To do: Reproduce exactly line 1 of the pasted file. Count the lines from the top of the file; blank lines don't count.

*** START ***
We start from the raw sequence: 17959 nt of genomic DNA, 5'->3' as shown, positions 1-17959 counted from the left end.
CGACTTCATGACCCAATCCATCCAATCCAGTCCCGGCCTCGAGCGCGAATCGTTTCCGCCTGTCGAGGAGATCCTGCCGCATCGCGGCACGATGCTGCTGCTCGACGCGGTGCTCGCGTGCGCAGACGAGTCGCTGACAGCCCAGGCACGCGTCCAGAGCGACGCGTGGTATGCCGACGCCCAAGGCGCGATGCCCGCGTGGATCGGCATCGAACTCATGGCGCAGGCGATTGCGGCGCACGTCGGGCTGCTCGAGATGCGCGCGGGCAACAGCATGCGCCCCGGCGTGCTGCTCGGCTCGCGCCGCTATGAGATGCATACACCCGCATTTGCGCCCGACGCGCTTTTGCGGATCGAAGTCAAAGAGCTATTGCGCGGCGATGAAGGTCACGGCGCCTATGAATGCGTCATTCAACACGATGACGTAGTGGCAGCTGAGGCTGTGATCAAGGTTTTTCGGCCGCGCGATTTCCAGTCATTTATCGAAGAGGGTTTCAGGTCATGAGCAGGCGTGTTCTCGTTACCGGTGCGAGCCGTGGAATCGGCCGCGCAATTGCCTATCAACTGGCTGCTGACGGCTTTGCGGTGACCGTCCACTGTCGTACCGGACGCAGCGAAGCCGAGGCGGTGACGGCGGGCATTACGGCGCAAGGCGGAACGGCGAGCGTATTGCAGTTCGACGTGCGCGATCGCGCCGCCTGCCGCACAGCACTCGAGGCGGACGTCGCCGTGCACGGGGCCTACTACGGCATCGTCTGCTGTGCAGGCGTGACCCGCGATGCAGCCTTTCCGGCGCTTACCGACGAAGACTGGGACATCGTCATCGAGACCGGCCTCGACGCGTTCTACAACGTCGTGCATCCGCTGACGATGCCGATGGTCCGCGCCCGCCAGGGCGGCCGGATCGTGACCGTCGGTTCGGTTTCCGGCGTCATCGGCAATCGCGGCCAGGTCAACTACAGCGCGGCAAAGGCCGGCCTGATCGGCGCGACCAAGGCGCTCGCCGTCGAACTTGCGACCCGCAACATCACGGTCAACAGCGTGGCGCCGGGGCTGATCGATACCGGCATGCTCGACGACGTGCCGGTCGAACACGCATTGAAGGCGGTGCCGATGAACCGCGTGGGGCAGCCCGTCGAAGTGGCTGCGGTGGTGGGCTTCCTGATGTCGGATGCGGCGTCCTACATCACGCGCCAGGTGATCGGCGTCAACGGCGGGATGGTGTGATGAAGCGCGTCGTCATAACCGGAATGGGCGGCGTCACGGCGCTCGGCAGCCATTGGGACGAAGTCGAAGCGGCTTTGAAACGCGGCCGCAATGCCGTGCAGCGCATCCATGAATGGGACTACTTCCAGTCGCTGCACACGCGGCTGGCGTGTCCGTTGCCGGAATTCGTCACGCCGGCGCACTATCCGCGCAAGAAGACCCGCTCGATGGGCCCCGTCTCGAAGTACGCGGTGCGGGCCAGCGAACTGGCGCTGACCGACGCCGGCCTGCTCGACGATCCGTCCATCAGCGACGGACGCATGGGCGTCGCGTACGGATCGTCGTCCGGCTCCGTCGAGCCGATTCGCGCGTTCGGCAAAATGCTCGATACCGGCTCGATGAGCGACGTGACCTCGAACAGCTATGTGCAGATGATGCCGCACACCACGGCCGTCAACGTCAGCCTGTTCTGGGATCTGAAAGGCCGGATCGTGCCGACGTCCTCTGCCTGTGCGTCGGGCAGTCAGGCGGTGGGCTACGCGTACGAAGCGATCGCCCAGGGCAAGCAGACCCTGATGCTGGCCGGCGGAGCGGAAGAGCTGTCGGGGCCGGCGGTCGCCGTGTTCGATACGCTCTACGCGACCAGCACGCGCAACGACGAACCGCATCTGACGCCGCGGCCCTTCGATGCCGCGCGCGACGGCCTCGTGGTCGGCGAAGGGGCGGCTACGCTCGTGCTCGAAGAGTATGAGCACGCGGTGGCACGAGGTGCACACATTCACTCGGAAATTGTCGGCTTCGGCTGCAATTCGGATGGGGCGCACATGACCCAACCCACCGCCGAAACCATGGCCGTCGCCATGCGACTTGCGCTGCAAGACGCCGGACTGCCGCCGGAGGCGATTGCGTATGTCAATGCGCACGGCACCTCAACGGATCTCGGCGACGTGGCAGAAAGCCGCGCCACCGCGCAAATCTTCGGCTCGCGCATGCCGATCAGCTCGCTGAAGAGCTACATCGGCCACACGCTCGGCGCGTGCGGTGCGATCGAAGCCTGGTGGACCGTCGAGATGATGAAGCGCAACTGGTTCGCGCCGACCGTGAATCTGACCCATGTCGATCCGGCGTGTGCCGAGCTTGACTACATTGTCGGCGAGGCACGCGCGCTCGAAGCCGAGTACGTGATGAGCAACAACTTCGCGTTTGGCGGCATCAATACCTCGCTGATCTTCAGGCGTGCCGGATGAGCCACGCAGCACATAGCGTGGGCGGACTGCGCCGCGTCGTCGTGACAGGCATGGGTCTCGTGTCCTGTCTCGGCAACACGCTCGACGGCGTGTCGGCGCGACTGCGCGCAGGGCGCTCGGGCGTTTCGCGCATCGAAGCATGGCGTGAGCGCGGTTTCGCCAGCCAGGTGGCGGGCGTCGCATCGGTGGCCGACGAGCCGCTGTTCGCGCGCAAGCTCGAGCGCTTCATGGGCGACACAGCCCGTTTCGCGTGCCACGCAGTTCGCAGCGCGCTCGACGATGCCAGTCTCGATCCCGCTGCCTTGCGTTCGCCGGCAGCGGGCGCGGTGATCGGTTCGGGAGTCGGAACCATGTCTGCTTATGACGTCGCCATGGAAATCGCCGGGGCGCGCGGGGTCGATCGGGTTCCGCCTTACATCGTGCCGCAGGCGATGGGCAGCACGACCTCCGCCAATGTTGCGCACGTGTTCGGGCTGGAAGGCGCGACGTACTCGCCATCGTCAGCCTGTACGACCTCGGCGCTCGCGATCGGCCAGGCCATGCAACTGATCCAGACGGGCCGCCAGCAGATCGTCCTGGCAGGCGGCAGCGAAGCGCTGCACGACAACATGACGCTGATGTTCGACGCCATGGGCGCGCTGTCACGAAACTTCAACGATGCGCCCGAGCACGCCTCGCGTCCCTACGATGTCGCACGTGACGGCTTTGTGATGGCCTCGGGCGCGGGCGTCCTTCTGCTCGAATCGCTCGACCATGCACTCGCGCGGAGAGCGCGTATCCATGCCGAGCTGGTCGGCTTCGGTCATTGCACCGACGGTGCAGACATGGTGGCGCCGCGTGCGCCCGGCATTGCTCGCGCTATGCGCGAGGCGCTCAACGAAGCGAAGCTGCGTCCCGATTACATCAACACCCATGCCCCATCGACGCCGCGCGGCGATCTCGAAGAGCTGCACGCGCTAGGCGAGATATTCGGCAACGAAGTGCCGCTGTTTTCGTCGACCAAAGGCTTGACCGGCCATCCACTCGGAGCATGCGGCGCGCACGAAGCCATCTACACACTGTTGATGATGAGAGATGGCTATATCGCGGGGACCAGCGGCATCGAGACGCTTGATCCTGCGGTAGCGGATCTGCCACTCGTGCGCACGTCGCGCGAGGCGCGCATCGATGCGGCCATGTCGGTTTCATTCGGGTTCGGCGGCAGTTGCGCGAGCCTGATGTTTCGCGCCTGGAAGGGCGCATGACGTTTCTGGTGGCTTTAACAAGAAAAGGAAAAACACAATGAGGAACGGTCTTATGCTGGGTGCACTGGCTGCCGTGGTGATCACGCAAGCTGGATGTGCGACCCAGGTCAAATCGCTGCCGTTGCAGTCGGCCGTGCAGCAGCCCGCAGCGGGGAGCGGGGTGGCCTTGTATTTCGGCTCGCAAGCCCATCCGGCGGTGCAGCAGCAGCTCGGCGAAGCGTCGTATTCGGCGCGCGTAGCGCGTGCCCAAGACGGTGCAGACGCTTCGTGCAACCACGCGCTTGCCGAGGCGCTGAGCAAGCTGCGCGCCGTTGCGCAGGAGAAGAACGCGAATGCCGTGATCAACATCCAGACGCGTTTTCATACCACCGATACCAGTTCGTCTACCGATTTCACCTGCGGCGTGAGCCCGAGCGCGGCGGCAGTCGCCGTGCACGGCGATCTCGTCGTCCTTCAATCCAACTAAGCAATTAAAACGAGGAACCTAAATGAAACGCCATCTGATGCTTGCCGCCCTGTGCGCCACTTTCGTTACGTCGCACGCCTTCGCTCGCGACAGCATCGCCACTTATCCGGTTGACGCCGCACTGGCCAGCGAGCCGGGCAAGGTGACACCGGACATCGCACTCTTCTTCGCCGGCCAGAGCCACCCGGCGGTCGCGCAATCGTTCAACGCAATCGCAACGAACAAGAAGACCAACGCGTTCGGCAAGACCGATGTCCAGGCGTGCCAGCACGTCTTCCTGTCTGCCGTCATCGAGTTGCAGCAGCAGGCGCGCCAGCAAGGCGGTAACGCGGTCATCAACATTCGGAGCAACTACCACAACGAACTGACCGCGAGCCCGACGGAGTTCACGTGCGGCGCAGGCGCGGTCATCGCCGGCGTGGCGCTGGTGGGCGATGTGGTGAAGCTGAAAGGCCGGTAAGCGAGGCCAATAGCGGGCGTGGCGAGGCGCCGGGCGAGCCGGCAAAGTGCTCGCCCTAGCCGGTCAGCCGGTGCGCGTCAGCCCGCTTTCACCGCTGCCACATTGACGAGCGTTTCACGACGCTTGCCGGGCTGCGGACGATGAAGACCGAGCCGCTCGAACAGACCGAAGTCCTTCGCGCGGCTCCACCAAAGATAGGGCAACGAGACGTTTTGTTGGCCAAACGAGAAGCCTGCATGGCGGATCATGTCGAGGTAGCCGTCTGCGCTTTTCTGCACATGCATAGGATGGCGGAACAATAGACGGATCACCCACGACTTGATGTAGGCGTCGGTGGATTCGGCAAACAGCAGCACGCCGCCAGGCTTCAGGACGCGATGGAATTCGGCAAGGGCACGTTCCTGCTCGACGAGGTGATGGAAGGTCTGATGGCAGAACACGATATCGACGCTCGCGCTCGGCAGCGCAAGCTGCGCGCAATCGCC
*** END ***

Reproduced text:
We start from the raw sequence: 17959 nt of genomic DNA, 5'->3' as shown, positions 1-17959 counted from the left end.